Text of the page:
Cursive is necessary in notetaking, reporting, writing thank you notes etc.
Research yourselves on how cursive handwriting helps learning, you will be surprised!

I have to disagree about cursive being necessary. Although I was taught cursive as a child, after learning lettering in Architecture school I abandoned cursive altogether. I do, however, agree that neatness counts. It shows that you care about quality. It makes first-impressions. It allows you to take clear notes and read what you have written in your day planner. My handwriting is extremely neat (it's been called "font-like"), but always is in print. I fail to see how this is detrimental to me in any way. Why not focus on neatness rather than cursive?

It has become apparent to me over sixteen years of teaching, that those students who do not use cursive writing are at a distinct disadvantage in comparison to their peers, regardless of the level of their intellect. Poor printers can leave gaps in the middle of words and irregular spaces between words. Generally, good readers read whole words, not single letters. Anything which gets in the way of the conveyance of meaning is a detriment to any composition. When I evaluate a student's work, the more times I must stop to double check, or try to make a connection between letters and the words they are meant to form, the lower I will evaluate that piece of writing. This is in spite of knowing that a student is capable of more. I can only truly evaluate what I see. As a teacher, I see cursive handwriting as a much neater and more efficient tool to convey meaning.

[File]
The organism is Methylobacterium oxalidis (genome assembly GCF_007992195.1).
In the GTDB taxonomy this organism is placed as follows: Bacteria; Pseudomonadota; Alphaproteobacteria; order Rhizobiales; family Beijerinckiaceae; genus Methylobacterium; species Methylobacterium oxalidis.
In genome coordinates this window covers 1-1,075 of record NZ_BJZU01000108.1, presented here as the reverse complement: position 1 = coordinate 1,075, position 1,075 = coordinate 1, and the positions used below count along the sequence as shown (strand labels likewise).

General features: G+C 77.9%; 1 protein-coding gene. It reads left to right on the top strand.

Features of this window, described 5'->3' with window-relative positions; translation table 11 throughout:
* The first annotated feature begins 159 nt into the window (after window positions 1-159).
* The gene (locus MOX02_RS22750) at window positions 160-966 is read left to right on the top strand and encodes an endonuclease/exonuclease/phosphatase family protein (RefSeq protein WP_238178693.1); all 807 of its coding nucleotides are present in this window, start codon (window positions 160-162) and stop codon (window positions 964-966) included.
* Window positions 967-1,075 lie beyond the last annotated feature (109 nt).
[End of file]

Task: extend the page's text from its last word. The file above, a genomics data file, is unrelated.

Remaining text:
Students who cannot write fluently and legibly are at a disadvantage in the middle grades; they cannot keep up when taking notes, homework takes longer, and often they are embarrassed when submitted work looks like that of a younger child. It is not so important that students write using cursive--but rather, they have a legible, easy-to-read script and they must be able to write with ease. There are strategies to help students with their handwriting. Unfortunately, many middle-grade teachers do not know how to assist students who struggle with handwriting. For example, encouraging students to hold their paper with their "free hand" helps fluency; if words are off the line the student is very likely to be holding the pencil too close to the point and as they write they cannot see the line.

To help students improve their writing, I often start with size and have them "scale it down." Step two is to encourage students to close the wide gap between words. Third, student's general formatting is checked: margins, skipping spaces and using "white space" to provide organization, and correcting letters that are formed incorrectly.